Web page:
Because more people are staying indoors and working from home, there has been an overwhelming increase in sales for skincare, body care and DIY wellness kits. During the lockdown, consumers in France drove the sale of luxury hand soap up by 800% within the first few months. At the same time, sales for skincare, hair care and nail care in Europe, the US and Asia were driven up by a whopping year-on-year increase of 300%. With this in mind, we can see there has been a staggering demand for self-care and DIY beauty categories. People are now spending more time grooming themselves at home with DIY hair colour kits, manicure sets and even portable beauty tools and gadgets. Instead of lip colors, the eyes are now the center of focus with more brands getting into eyeshadow palettes, liners and volumizing mascaras.

Change – the only constant in the midst of uncertainty

Beauty brands are compelled to adapt and jump a decade ahead in their pursuit of e-commerce platforms and the implementation of online marketing strategies.

It goes without saying that beauty brands have to adapt and fast if they are to survive and thrive in this pandemic. Hence, this means having to jump an entire decade ahead in the way they do business. On top of transitioning to e-commerce platforms, brands also need to change the way they implement their online marketing strategies. At the same time, brands need to avoid falling into the “let’s wait till this pandemic blows over” mindset when coming up with new plans for change.

Never underestimate the power of community

The beauty community holds immense untapped potential for beauty brands both big and small.

Although e-commerce platforms and virtual apps are ideal, smaller brands and startups are not in the financial position to implement them. So that’s where social media comes in. Instead of investing in a high stakes and high cost platform, smaller brands can focus on building their communities online. In addition to beauty tutorials, live discussions are a great way for brands to engage with their followers. Also, consistency is key if brands want to instill loyalty in their followers. That, and authenticity. By putting consumers at the forefront, brands are also able to gain a wealth of information. Such as consumer spending habits and real-time reviews.

Brands that are thriving amidst the COVID-19 chaos

Beauty brands have to ride the wave and act quickly if they are to succeed during this period of immense uncertainty.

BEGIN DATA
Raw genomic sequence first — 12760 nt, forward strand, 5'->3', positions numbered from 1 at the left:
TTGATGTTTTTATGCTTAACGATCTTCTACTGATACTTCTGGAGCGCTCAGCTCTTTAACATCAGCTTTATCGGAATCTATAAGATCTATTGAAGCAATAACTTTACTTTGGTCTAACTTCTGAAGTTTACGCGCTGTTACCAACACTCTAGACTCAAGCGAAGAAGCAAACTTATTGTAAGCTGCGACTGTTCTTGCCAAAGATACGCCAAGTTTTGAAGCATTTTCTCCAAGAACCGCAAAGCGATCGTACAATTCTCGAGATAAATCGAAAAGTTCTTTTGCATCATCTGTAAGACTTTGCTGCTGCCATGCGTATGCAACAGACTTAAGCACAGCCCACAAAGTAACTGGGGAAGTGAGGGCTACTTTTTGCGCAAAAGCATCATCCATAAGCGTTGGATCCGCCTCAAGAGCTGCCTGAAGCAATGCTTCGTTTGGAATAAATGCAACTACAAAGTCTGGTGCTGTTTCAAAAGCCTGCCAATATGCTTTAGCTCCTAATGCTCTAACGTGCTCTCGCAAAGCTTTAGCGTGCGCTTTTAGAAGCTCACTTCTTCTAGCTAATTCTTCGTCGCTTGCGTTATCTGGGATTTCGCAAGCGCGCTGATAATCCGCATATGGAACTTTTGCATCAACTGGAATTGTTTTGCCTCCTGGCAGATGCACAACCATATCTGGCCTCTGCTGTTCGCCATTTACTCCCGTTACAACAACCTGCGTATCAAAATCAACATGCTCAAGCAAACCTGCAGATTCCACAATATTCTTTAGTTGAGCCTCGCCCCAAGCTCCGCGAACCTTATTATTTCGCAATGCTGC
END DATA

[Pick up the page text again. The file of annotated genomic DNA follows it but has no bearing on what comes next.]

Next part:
With new challenges no doubt present new opportunities. Here are some examples of brands that are thriving during this unprecedented time:

  • Wildling Beauty: 2x increase in sales for the Empress stone, a guasha beauty tool used for facial massages at home
  • Dr. Dennis Gross: Sales of facial steamers went up by 45%
  • R+Co: Riding the DIY hair colour trend, R+Co saw a 50% increase in sales for their purple shampoo and conditioner, which are formulated specifically for coloured hair
  • Herbivore Botanicals: With the rise of the skincare trend, sales of their iconic Glow Serum shot up by 139% since March this year
  • Supergoop: Known for their effective sunscreens, Supergoop is seeing an uptick in sales for their light-blocking skincare products that protect the skin from blue light devices

While it looks like the pandemic is not going away any time soon, that doesn’t mean that brands should take this change all lying down. Proactivity and digitalization are key elements of survival, and so too are consumer-centric campaigns that touch on holistic wellness and empathy.

Watch our full Beauty Talk here!

A huge thank you to Beauty Expo for having us at Beauty Space!

If you missed the chance to join the Beauty Space event from the 18th to 19th November, worry not because you can still access the platform until 16th December 2020! All you have to do is register or log in at www.beautyspacevirtual.com to:

  1. Check out participating exhibitors
  2. Exchange business cards
  3. Download beauty brochures
  4. Browse the latest beauty products and services
  5. And watch their Beauty Talk series featuring industry experts from all over the world!

Author Clara Siew | Date 23rd Nov 2020